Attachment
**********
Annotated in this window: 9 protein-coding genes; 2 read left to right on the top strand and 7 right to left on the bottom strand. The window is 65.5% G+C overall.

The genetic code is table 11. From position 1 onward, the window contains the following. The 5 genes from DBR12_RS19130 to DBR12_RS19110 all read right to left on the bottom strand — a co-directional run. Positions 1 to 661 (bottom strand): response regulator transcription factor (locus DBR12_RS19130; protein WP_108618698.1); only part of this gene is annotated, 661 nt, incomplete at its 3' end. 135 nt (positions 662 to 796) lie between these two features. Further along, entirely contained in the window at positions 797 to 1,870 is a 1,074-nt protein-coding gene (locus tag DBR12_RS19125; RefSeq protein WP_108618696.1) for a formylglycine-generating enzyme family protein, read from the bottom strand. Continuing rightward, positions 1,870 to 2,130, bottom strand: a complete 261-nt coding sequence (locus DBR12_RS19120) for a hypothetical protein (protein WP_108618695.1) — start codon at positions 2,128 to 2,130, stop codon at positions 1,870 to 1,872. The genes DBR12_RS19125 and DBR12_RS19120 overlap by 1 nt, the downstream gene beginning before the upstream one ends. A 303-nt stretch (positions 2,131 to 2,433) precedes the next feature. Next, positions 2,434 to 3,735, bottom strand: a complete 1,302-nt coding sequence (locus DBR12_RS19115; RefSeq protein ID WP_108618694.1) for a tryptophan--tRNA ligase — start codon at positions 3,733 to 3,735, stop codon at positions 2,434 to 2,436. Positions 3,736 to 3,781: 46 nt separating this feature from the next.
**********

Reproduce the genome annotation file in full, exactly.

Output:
Annotated in this window: 9 protein-coding genes; 2 read left to right on the top strand and 7 right to left on the bottom strand. The window is 65.5% G+C overall.

The genetic code is table 11. From position 1 onward, the window contains the following. The 5 genes from DBR12_RS19130 to DBR12_RS19110 all read right to left on the bottom strand — a co-directional run. Positions 1 to 661 (bottom strand): response regulator transcription factor (locus DBR12_RS19130; protein WP_108618698.1); only part of this gene is annotated, 661 nt, incomplete at its 3' end. 135 nt (positions 662 to 796) lie between these two features. Further along, entirely contained in the window at positions 797 to 1,870 is a 1,074-nt protein-coding gene (locus tag DBR12_RS19125; RefSeq protein WP_108618696.1) for a formylglycine-generating enzyme family protein, read from the bottom strand. Continuing rightward, positions 1,870 to 2,130, bottom strand: a complete 261-nt coding sequence (locus DBR12_RS19120) for a hypothetical protein (protein WP_108618695.1) — start codon at positions 2,128 to 2,130, stop codon at positions 1,870 to 1,872. The genes DBR12_RS19125 and DBR12_RS19120 overlap by 1 nt, the downstream gene beginning before the upstream one ends. A 303-nt stretch (positions 2,131 to 2,433) precedes the next feature. Next, positions 2,434 to 3,735, bottom strand: a complete 1,302-nt coding sequence (locus DBR12_RS19115; RefSeq protein ID WP_108618694.1) for a tryptophan--tRNA ligase — start codon at positions 3,733 to 3,735, stop codon at positions 2,434 to 2,436. Positions 3,736 to 3,781: 46 nt separating this feature from the next.